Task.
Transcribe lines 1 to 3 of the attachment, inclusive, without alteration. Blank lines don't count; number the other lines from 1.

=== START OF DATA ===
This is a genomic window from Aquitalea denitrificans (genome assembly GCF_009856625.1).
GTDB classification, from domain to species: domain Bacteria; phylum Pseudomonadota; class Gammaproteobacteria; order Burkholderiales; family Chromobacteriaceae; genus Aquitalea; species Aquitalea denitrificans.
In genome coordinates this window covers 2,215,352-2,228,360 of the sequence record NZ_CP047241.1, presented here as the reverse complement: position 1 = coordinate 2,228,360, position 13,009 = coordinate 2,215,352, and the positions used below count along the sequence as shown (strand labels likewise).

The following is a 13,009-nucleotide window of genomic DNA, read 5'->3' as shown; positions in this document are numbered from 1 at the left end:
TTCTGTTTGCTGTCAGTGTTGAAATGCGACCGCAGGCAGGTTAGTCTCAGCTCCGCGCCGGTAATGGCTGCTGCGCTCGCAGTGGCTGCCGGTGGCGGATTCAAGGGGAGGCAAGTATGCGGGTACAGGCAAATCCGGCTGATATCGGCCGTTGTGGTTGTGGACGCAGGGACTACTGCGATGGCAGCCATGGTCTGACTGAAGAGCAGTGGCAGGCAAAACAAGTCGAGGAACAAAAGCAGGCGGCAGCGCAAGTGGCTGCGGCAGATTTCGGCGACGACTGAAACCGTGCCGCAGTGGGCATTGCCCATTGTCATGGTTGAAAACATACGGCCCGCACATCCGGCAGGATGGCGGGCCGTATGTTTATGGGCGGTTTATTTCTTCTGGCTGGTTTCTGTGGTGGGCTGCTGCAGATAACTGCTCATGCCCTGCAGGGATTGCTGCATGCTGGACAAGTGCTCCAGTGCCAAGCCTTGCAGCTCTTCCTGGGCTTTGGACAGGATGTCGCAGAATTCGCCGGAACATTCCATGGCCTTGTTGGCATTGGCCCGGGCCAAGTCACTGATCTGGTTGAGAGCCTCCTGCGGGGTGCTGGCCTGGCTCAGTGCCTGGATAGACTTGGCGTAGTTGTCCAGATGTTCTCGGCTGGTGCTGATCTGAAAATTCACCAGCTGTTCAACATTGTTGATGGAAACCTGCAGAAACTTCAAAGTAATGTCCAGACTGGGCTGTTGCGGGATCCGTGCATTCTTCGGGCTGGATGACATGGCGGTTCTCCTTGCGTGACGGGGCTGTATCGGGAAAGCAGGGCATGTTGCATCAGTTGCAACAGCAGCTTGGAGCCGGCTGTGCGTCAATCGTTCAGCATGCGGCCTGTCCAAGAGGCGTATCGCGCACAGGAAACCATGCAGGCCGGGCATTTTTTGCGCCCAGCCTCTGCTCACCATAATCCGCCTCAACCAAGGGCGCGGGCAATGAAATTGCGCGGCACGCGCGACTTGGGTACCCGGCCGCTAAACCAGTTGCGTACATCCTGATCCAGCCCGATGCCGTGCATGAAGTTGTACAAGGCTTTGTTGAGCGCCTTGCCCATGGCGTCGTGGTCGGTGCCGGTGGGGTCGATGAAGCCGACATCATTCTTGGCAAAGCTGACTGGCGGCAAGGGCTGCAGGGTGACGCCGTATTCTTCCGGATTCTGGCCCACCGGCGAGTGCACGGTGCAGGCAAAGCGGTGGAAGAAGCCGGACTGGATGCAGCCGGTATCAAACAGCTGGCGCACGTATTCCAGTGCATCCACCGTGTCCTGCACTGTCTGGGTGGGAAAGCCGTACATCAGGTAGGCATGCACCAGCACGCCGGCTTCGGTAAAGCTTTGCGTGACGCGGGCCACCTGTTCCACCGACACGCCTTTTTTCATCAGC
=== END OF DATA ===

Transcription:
This is a genomic window from Aquitalea denitrificans (genome assembly GCF_009856625.1).
GTDB classification, from domain to species: domain Bacteria; phylum Pseudomonadota; class Gammaproteobacteria; order Burkholderiales; family Chromobacteriaceae; genus Aquitalea; species Aquitalea denitrificans.
In genome coordinates this window covers 2,215,352-2,228,360 of the sequence record NZ_CP047241.1, presented here as the reverse complement: position 1 = coordinate 2,228,360, position 13,009 = coordinate 2,215,352, and the positions used below count along the sequence as shown (strand labels likewise).